If you have the original will, you must submit it to the court. Deadlines to file may vary by state. Typically, they will range from 30 days after death to three months. If you fail to do so, you could be liable to the heirs for any damages.
Even if you don’t need to go through probate, you must still file the will. They are two separate requirements. In some cases, you may not find any assets for a long time after the death of the decedent. Certain states will allow probate to be opened years later if new assets have been discovered.
What Happens After Probate is Closed?
Once the probate process has been completed, the court may require you to submit documentation of how everything was handled. This may include all creditors that have been paid, any expenses incurred to the estate as part of probate and how assets were distributed.
Once the court approves the documentation, they will officially close the estate. Generally, this means everything is done and the executor’s duties are finished. In some instances, the heirs or creditors may object to how probate was handled. In this case, they can file an objection with the court. They have six months to do so after closing. The most common reason for an objection is for the heir to believe they didn’t receive all they were entitled to.
If the decedent left their estate in a living trust instead of having a will, probate may not be necessary. The living trust should have a beneficiary named who will receive the assets that are included. However, any assets not included in the trust may still be required to go through probate.
Before Taking on Responsibility as an Executor
Before you agree to take on the role of executor, you need to ensure you understand the requirements. You must know the state code regarding probate and review all the steps and deadlines. The probate process can be complicated and confusing, especially if there are a lot of assets or creditors. Even if you decide to accept the responsibility, you can ask the help of an experienced estate attorney who can answer your questions from “what’s probate?” to “what is a probate form and how should it be filled out?” or “How do I file a tax return on the estate?”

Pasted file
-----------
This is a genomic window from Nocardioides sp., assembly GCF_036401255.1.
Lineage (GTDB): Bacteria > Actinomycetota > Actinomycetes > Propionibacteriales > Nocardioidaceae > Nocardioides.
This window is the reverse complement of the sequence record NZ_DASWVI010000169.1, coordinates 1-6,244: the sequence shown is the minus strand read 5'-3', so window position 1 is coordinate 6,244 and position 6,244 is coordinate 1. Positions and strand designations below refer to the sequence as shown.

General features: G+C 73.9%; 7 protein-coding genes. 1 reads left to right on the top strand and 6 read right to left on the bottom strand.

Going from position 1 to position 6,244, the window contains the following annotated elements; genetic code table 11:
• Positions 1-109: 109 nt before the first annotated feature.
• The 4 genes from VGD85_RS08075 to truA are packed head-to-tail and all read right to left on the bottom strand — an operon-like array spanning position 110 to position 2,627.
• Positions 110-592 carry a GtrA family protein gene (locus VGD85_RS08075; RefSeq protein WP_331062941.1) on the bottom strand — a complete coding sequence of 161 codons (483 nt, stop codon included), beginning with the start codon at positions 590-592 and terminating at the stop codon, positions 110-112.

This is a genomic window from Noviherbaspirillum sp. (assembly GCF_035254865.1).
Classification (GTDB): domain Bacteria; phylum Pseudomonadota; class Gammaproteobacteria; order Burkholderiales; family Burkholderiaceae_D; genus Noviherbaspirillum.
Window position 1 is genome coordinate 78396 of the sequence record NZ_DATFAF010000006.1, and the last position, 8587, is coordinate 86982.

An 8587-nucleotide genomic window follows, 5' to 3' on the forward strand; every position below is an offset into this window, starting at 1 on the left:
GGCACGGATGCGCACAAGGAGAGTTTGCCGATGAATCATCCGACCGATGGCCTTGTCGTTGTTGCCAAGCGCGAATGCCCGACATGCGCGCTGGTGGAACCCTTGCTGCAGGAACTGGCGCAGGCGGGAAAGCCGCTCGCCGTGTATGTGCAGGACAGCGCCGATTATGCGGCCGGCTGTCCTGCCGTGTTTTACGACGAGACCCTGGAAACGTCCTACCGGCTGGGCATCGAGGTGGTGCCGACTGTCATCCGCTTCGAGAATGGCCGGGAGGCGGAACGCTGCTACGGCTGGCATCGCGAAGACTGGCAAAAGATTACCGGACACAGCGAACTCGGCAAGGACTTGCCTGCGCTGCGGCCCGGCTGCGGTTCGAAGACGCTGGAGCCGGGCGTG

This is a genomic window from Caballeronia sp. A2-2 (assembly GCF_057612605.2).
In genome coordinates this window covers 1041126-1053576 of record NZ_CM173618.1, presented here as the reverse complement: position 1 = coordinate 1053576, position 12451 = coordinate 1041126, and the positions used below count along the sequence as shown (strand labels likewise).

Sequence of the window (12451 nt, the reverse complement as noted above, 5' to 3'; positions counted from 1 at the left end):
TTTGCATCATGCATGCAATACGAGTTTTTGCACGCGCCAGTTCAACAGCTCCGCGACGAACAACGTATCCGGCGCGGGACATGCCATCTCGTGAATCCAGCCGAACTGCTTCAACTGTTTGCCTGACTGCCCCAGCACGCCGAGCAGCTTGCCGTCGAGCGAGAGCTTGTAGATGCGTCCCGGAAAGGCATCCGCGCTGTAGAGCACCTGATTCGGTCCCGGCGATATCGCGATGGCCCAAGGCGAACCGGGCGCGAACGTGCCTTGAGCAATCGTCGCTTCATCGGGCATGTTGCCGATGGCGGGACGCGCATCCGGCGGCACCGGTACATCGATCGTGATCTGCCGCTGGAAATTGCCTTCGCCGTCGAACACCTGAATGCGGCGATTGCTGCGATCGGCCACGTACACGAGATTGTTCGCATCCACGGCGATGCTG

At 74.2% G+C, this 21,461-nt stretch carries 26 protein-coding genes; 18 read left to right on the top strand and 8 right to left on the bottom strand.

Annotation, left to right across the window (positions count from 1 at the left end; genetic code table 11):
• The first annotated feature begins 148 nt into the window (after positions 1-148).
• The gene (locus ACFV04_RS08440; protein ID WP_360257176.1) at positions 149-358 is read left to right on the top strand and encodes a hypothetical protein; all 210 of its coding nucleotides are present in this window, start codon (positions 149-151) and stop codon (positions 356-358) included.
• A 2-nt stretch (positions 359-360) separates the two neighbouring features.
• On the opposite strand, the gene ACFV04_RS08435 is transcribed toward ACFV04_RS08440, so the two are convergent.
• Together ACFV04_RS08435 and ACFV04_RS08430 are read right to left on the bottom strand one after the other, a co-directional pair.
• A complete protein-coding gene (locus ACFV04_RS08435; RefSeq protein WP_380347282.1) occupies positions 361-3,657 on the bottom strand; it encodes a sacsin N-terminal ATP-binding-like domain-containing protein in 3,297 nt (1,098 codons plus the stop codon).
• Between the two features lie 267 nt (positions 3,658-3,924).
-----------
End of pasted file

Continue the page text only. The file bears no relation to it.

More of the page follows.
You don’t have to handle this responsibility on your own. Legal advice can allow you to avoid the problems that come with so many estates that get stuck in the probate process. They can be with you in probate court and guide you through the tasks you must complete before the estate can be settled.
Why a Probate Advance is the right choice:
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There is no obligation. Your credit history does not matter, and there are no hidden fees. This is not a loan, as we are paid directly out of the estate. and the remainder of your inheritance goes straight to you. If your probate case does not pay, then you owe us nothing. You can use the advance for anything you need, and we will take all all of the risk.